“There is no guarantee that hard defences work in the long term: they are often only a temporary solution. As sea levels rise and severe storms increase, it will become ever more difficult and expensive to build and maintain strong defences. They can also disfigure the coast and cause environmental harm by moving the problem to another location. We believe therefore that hard defences should only be used as a last resort.” (National Trust, 2005)
This illustrates the approach to managed retreat that is increasingly being adopted by NGO’s such as the National Trust, Royal Society for the Protection of Birds, Wildlife and Wetlands Trust etc. By working with nature instead of against it and managing the retreat from the advancing sea by creating space along the coastline such as salt marshes and sand dunes to act as natural sea defences, they believe that wildlife and habitats can be protected. At the same time these natural coastal defences would enhance the protection already provided to infrastructure and housing. The National Trust believes this is likely to be the most realistic and cost-effective approach over the long term.
The National Trust is Britain’s largest coastal landowner. With 1130 kilometres of coastline the Trust now owns nearly 10% of the coast of England, Wales and Northern Ireland. Of this they have identified 169 sites along some 608 kilometres (60%) of National Trust-owned coastline which could lose land by erosion. Nearly 10% of this loss could be between 100-200 metres inland and 5% more could be losses of over 200 metres inland. Of the sites identified, 126 (with land covering 4040 hectares) are currently at risk from tidal flooding with a further 33 low-lying sites at risk of combined tidal and river flooding within the next 100 years. Looking at these figures it can be seen that the National Trust’s response to sea level rise could have a significant impact on local and national government policy. Five key areas were identified. (Taken from Shifting Shores: Living with a Changing Coastline, 2005. The National Trust)
“1. Long-term planning is essential. To adapt effectively to sea-level rise and climate change we need to plan at least 50 to 100 years ahead. In many cases it will be necessary to relocate people, habitats and buildings and to do so cost-effectively requires early action. The future is inherently unpredictable, even more so with climate change and a dynamic coastal environment, so we need to allow flexibility in our management and planning.
2. Think and act in a wider context. The boundaries of the Trust’s coastal sites take no account of the real boundaries of the coastal cells in which coastal processes operate. In order to take a flexible and responsive approach to dealing with coastal change, we need to think and act in a much wider spatial context, managing our sites within freshwater catchments and coastal cells.
3. Work with nature not against it. Our experience has demonstrated that working with natural processes is the most sustainable approach. In some cases this will mean undoing past mistakes, taking out hard defences and letting the coast realign naturally. In others we will need to phase our approach, buying time with temporary solutions while finding space to allow natural defences to form.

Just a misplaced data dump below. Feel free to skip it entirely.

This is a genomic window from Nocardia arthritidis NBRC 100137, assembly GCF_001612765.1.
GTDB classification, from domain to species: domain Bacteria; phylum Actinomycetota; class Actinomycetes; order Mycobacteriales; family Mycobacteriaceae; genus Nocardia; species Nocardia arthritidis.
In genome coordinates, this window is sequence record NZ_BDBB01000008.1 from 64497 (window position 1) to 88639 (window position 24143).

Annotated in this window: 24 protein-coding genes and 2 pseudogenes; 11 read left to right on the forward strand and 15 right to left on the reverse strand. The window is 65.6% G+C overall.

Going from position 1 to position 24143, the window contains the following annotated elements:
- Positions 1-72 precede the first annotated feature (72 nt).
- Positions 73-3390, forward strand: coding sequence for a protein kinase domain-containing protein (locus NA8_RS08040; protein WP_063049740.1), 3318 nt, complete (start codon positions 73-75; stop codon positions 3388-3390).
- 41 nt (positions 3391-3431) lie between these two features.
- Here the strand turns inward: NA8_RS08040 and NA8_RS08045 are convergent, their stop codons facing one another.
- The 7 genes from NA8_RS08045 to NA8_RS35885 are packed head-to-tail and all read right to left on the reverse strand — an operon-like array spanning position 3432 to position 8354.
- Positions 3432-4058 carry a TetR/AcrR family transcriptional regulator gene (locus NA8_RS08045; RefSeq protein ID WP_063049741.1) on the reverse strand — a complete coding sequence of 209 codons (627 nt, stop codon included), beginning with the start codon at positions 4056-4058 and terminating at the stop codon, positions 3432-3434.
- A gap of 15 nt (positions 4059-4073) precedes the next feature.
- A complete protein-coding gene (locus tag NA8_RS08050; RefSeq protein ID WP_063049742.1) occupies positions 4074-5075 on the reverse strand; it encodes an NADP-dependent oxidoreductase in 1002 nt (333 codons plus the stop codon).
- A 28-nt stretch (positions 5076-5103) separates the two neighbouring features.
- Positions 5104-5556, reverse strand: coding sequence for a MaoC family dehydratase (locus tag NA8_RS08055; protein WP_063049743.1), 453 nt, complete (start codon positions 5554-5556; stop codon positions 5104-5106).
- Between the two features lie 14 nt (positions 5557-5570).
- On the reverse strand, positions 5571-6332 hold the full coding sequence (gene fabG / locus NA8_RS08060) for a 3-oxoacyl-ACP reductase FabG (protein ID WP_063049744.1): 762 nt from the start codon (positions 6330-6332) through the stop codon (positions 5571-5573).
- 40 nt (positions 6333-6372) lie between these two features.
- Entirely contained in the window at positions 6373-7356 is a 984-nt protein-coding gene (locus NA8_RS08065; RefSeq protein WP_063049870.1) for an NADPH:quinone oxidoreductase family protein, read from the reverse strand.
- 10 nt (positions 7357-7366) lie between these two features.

4. Solutions need partnership. We cannot operate in isolation as the decisions we make nearly always impact beyond the immediate site. Tackling the problems facing our sites also requires action by others, especially neighbouring coastal owners and managers. Finding mutually beneficial solutions like large-scale realignment projects requires a strong partnership approach.
5. Involving the public is critical. Raising awareness of the impacts on our coastal sites is vital to winning public confidence. Any form of realignment of the coast can create uncertainty and even hostility. Building consensus and providing information takes time and effort, but is crucial to finding sustainable solutions.” (National Trust, 2005)
So what are the options for managing the effects of sea level rise on Cornwall’s coastline? Most of the major population centres are in the coastal zone – Falmouth, Penryn, Truro, Penzance, St. Ives, Newquay, Bude and St. Austell. They contain a large proportion of the urban population and housing in Cornwall as well as major infrastructure (e.g. Falmouth docks), centres of education and local government, cultural and historical areas, retail centres and areas of regeneration and development. Managed retreat from these locations would be prohibitively expensive, legally ambiguous and socially disruptive.
Most already have some form of hard coastal defence which could be added to and maintained with help from central government. As these would be major civil engineering projects they would provide employment and investment opportunities in a region of high unemployment.
At the same time the option of managed retreat and the creation of natural coastal defences could be instituted for the rest of Cornwall’s coastline. Areas such as the Fal estuary, with its salt marshes and St. Ives Bay, with a well established dune system are ideal for establishing the management systems required. These could then be applied to other areas of the coastline.
Although this would still require large expenditures, these would be cheaper than large scale hard engineering and have the added benefit of providing protection to wildlife and existing habitats and creating new habitats.By combining the two approaches to mitigating sea level rise a viable management system could be developed to maintain a sustainable economy and society in Cornwall. Whether the political will and financial resources to implement such a system exist is another question.